Divine Science defines itself as "an organized teaching pertaining to God and the manifestation of God in Creation." It holds that its foundation truth is "that limitless Being, God, is Good, is present everywhere, is the All of everything." It defines God as "pure Spirit, changeless, manifesting in and as all Creation, yet transcending Creation" and that evil is therefore neither necessary nor permanent and has no reality within itself, but has existence only so long as human beings support it by believing in it. Like other New Thought churches, Divine Science considers healing important, emulates the work of Jesus Christ, who in the New Testament cures many people; the Denver Church's founder, Nona Brooks, stated, "The whole of Divine Science is the practice of the Presence of God. Truth comes through the Bible, Affirmative prayer and meditation and the practice of the presence of God here and now." After its foundation in 1888, by 1918 there were Divine Science churches in Denver, Los Angeles, Boston, Spokane, Saint Louis and New York.
By 1925 churches had opened in Los Angeles, San Diego, Topeka, Washington D. C. Cleveland and Iowa. Today, Divine Science has churches in Denver, Washington D. C. Greater St. Louis, Virginia, San Antonio, Pueblo, San Jose and other locations. According to published data, there were 7,000 members in 1935 and 7,107 in 1953, but subsequent figures are not available. In recent years, Divine Science, with few site-based churches, has expanded its presence through cyber-ministries and e-mail ministries. Northwoods Resources in Wisconsin provides many materials online. In addition, "Symphony of Love" in Santa Fe issues a weekly e-mail lesson free of charge, has an international outreach. Symphony of Love is a group member of the Divine Science Federation, the denominational headquarters, the INTA: International New Thought Alliance. In addition, there is a Web-based ministry in New York State focusing on the teachings and legacy of Emmet Fox, a Divine Science minister who preached at the First Church of Divine Science in New York City.
His became the largest church audience in the U. S. during the Depression, held weekly services for 5,500 at the New York Hippodrome until 1938, after that at Carnegie Hall. Many New Thought leaders have been associated with Divine Science, including Charles Fillmore and Myrtle Fillmore founders of Unity Church, Ernest Holmes and Fenwicke Holmes, both of whom were ordained Divine Science ministers who would go on to found Religious Science; the much younger Christian Church International and its Arnulf Seminary of Theology are deeply influenced by the New Thought movement, its theology is much similar to the one of the Church of Divine Science. International Divine Science Association Bainbridge, William Sims. "Religion and science". Futures. 36: 1009–1023. Doi:10.1016/j.futures.2004.02.003. ISSN 0016-3287. OCLC 198488307. Hanegraaff, Wouter. New Age Religion and Western Culture: Esotericism in the Mirror of Secular Thought. Studies in the history of religions, vol. 72. Leiden, Netherlands: Brill Publishers.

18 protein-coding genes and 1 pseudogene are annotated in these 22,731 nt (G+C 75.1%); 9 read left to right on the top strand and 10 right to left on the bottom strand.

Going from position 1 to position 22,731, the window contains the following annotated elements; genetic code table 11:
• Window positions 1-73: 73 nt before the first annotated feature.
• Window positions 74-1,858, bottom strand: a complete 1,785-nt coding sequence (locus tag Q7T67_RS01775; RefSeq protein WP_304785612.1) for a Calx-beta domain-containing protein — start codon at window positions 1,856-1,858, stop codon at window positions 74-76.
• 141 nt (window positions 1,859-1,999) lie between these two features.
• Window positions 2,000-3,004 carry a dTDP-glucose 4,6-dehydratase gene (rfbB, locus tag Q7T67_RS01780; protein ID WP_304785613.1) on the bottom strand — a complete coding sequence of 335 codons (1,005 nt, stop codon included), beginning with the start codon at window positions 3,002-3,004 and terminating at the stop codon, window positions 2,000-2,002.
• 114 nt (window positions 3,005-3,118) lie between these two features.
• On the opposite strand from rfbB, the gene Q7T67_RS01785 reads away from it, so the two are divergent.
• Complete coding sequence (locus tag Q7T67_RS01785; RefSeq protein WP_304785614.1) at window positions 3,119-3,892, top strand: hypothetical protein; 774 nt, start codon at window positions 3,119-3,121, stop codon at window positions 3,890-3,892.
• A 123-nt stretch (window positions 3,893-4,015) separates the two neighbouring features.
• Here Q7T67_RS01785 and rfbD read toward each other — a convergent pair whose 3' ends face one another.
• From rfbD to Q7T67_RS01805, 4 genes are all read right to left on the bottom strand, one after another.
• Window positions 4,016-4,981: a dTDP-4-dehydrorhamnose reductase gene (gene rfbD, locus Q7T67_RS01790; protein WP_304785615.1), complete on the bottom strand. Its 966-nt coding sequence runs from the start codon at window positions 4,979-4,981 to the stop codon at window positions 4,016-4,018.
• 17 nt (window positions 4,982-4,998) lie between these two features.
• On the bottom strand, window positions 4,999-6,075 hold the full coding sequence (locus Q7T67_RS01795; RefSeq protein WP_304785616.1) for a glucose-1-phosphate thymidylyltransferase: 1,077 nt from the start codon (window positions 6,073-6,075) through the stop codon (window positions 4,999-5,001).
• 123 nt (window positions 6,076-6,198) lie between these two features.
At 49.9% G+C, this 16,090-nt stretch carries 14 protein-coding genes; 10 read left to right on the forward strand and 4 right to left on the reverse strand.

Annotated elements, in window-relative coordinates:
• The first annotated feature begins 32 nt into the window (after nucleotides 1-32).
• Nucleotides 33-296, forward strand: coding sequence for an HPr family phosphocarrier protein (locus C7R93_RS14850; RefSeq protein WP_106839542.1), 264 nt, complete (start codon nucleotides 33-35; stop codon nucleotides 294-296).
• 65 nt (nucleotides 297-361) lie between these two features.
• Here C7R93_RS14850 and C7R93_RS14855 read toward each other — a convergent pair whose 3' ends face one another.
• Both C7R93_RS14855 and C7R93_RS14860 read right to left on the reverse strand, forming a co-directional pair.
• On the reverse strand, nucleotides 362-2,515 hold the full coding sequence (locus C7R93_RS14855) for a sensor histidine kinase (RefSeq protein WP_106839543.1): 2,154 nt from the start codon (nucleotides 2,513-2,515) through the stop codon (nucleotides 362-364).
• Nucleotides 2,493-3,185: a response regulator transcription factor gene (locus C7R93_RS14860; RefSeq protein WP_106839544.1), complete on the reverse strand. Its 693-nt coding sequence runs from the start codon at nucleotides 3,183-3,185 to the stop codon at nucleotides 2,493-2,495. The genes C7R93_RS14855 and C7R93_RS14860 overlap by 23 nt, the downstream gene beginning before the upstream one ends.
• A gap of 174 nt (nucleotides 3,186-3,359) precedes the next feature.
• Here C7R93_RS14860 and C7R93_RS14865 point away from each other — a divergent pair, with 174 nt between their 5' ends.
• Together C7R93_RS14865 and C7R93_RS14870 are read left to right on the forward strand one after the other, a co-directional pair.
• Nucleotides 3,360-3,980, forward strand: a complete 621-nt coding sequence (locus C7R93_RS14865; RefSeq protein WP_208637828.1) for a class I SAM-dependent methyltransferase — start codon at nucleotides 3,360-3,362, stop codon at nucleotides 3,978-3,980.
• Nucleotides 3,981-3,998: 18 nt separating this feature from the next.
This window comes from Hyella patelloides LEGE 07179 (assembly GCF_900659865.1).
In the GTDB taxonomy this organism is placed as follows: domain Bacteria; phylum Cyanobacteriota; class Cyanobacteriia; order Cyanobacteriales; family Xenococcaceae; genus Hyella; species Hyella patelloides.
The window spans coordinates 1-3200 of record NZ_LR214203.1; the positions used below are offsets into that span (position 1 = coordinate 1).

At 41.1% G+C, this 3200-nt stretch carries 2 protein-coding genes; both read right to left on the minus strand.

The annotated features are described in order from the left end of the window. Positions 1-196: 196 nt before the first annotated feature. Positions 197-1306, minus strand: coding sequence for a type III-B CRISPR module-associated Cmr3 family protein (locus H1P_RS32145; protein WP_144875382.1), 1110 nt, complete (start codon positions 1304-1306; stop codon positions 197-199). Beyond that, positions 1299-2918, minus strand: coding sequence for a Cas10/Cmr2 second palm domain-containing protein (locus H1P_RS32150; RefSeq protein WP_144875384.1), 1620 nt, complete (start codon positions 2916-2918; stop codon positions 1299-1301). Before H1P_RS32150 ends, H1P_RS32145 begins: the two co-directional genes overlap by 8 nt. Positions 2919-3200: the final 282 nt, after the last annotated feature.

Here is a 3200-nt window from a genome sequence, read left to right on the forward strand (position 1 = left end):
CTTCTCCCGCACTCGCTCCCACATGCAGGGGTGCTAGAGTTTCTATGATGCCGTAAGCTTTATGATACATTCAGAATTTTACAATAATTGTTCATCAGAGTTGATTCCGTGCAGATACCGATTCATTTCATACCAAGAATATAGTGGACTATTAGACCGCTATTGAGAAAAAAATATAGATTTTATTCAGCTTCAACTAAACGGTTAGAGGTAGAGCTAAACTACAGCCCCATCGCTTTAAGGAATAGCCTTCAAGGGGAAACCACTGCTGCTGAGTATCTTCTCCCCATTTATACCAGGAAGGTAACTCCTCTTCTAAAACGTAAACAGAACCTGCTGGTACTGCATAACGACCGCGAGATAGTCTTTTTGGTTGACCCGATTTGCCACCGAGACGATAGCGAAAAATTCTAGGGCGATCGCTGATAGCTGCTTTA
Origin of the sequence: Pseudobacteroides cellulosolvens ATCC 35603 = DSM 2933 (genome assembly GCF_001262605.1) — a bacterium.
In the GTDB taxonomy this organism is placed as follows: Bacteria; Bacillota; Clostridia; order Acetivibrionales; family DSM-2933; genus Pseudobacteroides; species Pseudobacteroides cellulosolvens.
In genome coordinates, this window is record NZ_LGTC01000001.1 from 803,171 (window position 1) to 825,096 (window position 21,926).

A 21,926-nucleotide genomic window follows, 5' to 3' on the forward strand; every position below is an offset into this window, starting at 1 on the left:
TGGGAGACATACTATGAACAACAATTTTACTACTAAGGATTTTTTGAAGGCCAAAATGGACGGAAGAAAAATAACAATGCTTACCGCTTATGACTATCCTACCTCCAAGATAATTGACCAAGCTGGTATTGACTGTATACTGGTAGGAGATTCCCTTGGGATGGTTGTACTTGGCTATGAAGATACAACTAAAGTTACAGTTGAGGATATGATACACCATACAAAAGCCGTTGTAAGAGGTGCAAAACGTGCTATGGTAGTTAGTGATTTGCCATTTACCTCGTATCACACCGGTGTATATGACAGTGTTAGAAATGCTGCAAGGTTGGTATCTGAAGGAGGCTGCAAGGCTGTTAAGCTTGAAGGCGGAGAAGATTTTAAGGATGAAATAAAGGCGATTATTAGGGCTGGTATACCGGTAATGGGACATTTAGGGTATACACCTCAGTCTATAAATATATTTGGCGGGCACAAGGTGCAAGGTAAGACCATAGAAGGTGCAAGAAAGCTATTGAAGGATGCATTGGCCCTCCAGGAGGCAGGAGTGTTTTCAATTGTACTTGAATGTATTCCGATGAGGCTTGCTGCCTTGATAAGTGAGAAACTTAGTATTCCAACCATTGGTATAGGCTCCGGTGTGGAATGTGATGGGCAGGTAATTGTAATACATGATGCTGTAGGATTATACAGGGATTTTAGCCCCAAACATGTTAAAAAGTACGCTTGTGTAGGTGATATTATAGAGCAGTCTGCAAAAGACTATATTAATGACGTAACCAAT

ISBN 978-90-04-10696-3. OCLC 35229227. Holmes, Ernest. Living the Science of Mind. Marina del Rey, CA: DeVorss & Co. ISBN 978-0-87516-627-8. OCLC 23177601. Lucas, Phillip. "The Association for Research and Enlightenment: Saved by the New Age". In Timothy Miller. America's Alternative Re
Natural and legal rights
Natural and legal rights are two types of rights. Natural rights are those that are not dependent on the laws or customs of any particular culture or government, so are universal and inalienable Legal rights are those bestowed onto a person by a given legal system; the concept of natural law is related to the concept of natural rights. Natural law first appeared in ancient Greek philosophy, was referred to by Roman philosopher Cicero, it was subsequently alluded to in the Bible, developed in the Middle Ages by Catholic philosophers such as Albert the Great and his pupil Thomas Aquinas. During the Age of Enlightenment, the concept of natural laws was used to challenge the divine right of kings, became an alternative justification for the establishment of a social contract, positive law, government – and thus legal rights – in the form of classical republicanism. Conversely, the concept of natural rights is used by others to challenge the legitimacy of all such establishments; the idea of human rights is closely related to that of natural rights: some acknowledge no difference between the two, regarding them as synonymous, while others choose to keep the terms separate to eliminate association with some features traditionally associated with natural rights.